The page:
We were up on January, in April 2020, all through direct to consumer.
That’s amazing though. The majority of your growth actually happened when you completely pivoted to a new model, direct to consumer.
It’s like sending boxes of bottles to people’s homes, or is that through some of the online supermarkets as well?
What ended up being a really positive channel?
It was all through our own channels. We had obviously the third-party websites, they’re great, and we did good volume through them, but really all of the pickup came through our own channel.
Our own Amazon store and our own website.
Making mental health a priority in the workplace
And what are your hopes and fears for 2022 and beyond?
Tell me a bit about how the brand is going to evolve from here.
One of our mantras is, “Do the right thing well.” Which comes out of the mantra, “Do one thing well.”
We’ve set out with a mission to create the world’s defining alcohol-free lager. Anything that distracts from that is something that we won’t do.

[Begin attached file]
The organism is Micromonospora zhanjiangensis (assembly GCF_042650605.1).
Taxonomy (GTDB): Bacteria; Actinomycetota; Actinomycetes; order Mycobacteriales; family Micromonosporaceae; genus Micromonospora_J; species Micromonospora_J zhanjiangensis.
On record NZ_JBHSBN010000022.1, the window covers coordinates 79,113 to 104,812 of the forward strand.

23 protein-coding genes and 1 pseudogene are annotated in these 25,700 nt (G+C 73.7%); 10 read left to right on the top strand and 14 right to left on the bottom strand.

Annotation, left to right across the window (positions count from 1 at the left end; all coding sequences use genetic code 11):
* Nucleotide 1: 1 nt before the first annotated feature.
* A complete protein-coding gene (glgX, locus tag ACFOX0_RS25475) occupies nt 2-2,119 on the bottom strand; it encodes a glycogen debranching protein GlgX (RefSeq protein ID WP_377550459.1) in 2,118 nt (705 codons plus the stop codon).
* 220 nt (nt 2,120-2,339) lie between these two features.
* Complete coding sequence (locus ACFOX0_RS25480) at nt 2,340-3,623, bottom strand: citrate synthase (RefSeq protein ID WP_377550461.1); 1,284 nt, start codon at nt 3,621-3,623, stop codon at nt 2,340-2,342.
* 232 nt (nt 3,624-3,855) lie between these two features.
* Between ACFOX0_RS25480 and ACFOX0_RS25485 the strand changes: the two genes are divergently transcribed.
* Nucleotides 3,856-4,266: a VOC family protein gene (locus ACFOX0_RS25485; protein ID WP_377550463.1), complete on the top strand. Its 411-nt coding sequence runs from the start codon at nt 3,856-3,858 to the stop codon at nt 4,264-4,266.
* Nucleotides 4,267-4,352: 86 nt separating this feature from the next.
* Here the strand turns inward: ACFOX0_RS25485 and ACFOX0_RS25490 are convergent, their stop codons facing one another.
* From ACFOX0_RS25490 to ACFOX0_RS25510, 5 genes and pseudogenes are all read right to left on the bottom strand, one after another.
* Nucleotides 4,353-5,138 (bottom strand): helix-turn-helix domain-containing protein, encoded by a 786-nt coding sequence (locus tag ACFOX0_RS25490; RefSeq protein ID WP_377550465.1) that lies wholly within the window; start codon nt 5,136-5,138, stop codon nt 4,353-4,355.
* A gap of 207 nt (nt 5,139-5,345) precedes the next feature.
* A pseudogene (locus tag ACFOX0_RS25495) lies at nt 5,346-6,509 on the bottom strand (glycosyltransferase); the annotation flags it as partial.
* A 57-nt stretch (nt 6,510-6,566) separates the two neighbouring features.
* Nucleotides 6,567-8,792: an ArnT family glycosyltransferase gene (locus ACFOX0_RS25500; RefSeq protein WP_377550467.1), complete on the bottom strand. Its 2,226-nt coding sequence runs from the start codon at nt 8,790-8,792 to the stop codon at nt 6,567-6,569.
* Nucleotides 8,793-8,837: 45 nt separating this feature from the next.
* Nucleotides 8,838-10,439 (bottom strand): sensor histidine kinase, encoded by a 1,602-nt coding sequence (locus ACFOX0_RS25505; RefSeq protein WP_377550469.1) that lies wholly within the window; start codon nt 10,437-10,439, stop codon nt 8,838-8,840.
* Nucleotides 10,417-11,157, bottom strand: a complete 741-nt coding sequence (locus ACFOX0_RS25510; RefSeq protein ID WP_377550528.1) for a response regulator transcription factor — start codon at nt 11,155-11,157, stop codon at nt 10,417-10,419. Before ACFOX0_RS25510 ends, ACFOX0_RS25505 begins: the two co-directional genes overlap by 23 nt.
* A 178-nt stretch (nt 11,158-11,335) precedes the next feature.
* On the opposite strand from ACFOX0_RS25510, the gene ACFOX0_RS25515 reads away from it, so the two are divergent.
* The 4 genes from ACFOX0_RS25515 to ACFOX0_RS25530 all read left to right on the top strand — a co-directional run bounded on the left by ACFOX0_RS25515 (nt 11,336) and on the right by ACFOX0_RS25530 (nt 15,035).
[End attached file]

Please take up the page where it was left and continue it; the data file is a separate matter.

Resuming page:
Inherently, innovation from a liquid perspective, isn’t something that sits at the core of our strategy.
I also never say never.
The other really exciting initiative that we launched at the end of last year, was an initiative in mental health.
We have partnered with Mental Health First Aid England. We undertook it as a business, so we decided we wanted to train a third of our business in Mental Health First Aid.
It’s like physical first aid, but it gives you the tools to be able to spot someone who may be struggling with their mental health, knowing how to approach and assess them, and then being able to point them towards the right support.
Nine of us did it initially, with a guy called Harry Corin.
It was honestly such a powerful two days.
We then thought, we wanted to train the rest of our business, because it was that sort of profound in terms of the impact that it had.